Dear Doctor

Dear Doctor,

I warned you I’m a little phobic of injections. It’s not my fault you didn’t take me seriously.

It may not be a phobia, but it’s  definitely more than just a fear. I can see you don’t understand that. At all.

When a needle sticks me, (apart from the psychological part, fear) I start to cry.

I don’t care if you think I’m childish,I don’t care if you think I’m overly dramatic,

For the simple reason that you are not my friend. You are my doctor.

I don’t need your sympathy, or want it.

What I do want, is: after it’s over, when my burning face vibrates, and my arms,

And my legs feel too light and too leaden by turns,

When my breathing is coming heavy and when I’m shuddering from the shock,

When I ask you, dear doctor, through my chattering teeth and wavering voice, to

“Please give me a minute” to collect myself, I expect you to give it to me.

I understand you see many patients. I understand many of them may be exactly what I profess I am not. But that is irrelevant to me.

When I am covering my mouth while crying in gasps, ashamed, trying not to make a scene, and I ask you, firmly but politely, for “just a minute”, I expect you to look away for sixty seconds until my breathing is back to normal. Not mock me and refuse to let me cover my trembling mouth, while asking unrelenting questions in a misguided, patronizing attempt to “divert” me.

I know it may be hard for a learned, busy person like you to understand, but most of us really do know what’s best for ourselves. Not in everything, but at least the basics.

I don’t care if you go home and make fun of me to your family. I don’t care if you never understand this thing, this fear, but I don’t believe that understanding is a requisite for you to show some courtesy as a doctor to your patient. You may owe me no courtesy, but I have not paid for discourtesy either. I have paid for medical care, and that includes giving me a minute to catch my breath.


A Disgruntled Patient

P.S. Trypanophobia, a fear of needles and injections, includes among its symptoms: feeling faint, nausea and panic attacks. My exact symptoms. Just so you know.

P. P. S. I would’ve included a picture, but I’m phobic. Pictures also cause some symptoms. And yes, that’s a real thing.

P.P.P.S. I won’t be back.



Reflections and Revolutions

Trifecta‘s latest:

WORM (transitive verb)

1a :  to proceed or make (one’s way) insidiously or deviously<worm their way into positions of power     — Bill Franzen>

:  to insinuate or introduce (oneself) by devious or subtle means
:  to cause to move or proceed in or as if in the manner of a worm

:  to wind rope or yarn spirally round and between the strands of (a cable or rope) before serving

“Mirror, mirror, on the wall, who’s – “

“Not all of us are showoffs, you know. Nor you queens. Sheesh.”

“I bought you to reflect, not deflect; I’ll worm it outta you soon enough.”

Class Interrupted


When I came back from Enrichment, the room was dark.

Some teacher came in

In the middle of something I can’t remember.

She held conference with my teacher

And then the TV was on –

You know the one:

The big black thing,

With the huge, wheeled base.

We saw buildings on fire.

Or maybe just the smoke.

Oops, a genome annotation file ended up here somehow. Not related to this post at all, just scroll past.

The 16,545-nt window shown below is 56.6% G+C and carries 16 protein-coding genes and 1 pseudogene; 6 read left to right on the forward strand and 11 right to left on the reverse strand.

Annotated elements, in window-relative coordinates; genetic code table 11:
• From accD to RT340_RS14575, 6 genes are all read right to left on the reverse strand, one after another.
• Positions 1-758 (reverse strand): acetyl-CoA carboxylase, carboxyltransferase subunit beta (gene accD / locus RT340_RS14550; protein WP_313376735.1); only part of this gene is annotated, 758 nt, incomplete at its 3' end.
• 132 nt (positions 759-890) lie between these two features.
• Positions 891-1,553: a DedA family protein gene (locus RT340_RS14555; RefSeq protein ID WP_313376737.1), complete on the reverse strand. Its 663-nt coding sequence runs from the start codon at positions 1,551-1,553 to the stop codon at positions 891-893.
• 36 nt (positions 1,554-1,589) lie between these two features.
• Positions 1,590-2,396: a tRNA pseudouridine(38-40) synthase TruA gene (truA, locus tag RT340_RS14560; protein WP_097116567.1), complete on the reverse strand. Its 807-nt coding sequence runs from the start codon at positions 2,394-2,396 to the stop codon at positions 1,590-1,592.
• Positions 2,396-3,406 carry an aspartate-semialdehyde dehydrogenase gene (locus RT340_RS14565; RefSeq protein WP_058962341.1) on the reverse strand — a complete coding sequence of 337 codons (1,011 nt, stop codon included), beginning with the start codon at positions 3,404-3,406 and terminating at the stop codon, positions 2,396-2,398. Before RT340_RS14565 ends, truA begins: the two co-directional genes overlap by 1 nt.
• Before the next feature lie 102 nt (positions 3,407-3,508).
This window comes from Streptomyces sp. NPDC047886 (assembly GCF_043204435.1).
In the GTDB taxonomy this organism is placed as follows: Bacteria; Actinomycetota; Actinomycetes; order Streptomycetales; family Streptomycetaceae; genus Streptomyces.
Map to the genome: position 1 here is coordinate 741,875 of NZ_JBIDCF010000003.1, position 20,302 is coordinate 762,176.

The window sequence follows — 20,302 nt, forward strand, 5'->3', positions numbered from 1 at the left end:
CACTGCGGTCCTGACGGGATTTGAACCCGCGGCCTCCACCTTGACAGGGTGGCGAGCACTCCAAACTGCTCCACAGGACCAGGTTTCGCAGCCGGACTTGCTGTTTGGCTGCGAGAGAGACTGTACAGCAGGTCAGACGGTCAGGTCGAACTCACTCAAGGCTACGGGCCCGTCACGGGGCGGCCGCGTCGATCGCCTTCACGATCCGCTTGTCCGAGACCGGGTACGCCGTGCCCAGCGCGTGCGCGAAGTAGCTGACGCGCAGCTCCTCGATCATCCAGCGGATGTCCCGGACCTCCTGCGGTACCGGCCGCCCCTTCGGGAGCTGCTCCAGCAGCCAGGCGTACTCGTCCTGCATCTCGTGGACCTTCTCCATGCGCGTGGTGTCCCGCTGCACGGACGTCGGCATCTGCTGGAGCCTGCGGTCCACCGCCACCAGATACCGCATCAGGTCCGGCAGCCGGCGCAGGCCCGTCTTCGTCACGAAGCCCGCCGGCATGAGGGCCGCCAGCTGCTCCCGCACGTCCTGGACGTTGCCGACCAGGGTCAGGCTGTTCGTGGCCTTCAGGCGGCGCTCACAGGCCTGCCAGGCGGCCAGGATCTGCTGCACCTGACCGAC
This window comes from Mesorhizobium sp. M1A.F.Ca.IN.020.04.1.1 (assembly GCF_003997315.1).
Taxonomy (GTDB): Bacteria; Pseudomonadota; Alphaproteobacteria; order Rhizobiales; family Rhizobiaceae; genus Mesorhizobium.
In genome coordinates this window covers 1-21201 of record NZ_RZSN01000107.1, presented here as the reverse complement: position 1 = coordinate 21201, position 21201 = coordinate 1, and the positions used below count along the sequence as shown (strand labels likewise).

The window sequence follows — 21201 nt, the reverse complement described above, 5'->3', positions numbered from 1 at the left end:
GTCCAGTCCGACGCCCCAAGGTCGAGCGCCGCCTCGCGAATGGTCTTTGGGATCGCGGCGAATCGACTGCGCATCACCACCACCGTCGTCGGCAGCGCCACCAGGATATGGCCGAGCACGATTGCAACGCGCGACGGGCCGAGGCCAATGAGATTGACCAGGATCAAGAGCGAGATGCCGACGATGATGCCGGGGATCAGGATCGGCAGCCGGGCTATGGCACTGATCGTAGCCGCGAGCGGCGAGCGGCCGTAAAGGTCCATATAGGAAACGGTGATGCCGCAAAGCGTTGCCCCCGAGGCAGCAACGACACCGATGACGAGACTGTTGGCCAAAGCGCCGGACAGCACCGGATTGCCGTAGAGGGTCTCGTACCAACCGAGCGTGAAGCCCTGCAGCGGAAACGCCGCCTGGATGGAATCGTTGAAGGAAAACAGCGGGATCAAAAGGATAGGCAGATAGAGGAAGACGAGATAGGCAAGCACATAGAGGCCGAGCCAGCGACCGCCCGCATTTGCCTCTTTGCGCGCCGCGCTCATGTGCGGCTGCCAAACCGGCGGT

I can’t remember registering what was happening;

I just remember going home.

It’s funny how one day can change a nation

And a phone number.

Learning to Use the Remote

Daily Prompt: Moment of Kindness

June 20, 2013

Describe a moment of kindness, between you and someone else — loved one or complete stranger.


Almost ten years ago, I embarked on my saddest flight journey ever. I was leaving behind my life and people I loved, and I felt lost and as if everything had been wrenched from me, although I didn’t know how to put it in words at the time. My travelling group had an odd number of people, and, with my luck, I happened to be the one assigned to sit alone. Stewing in the aisle seat, not my seat of preference, anger, hurt and frustration welled up inside me. Abandoned.

The flight had one of those television screens built into the back of the seat in front, so I pulled out the remote and tried to find something to watch. But with my luck, guess what? I couldn’t figure out how to make it work. The frustration increased, and I’m not sure I would have been able to stop myself from breaking down if what happened then hadn’t happened.

“Can I help you?” the passenger beside me asked. Needless to say, I gratefully accepted his help and learned how to navigate the remote and the television. Just then, I got a call from the rest of my travelling group. They’d arranged for a place for me next to them.

From what I remember, my co-passenger was Hispanic and in his late twenties. Probably just another guy on just another flight. But he was more than he will ever know to me that day. I still think of him with gratefulness. It’s amazing how something as simple as helping someone out with a remote lingers in people’s memories. He didn’t have to do it, but he did. It wasn’t a huge favor, nor did it right all the wrongs in my life; indeed, it didn’t better my situation at all. But it made me smile. It eased the sting a little bit and reminded me that there is still good in this world, although (again) I couldn’t have put this into words at the time, nor am I sure I even understood why it made me feel better. But it did.

So, Man Who Helped Me, if you happen to be reading this, know that what you did for me that day I deeply appreciate. I hope I have done/will be able to do, for others, what you did for me.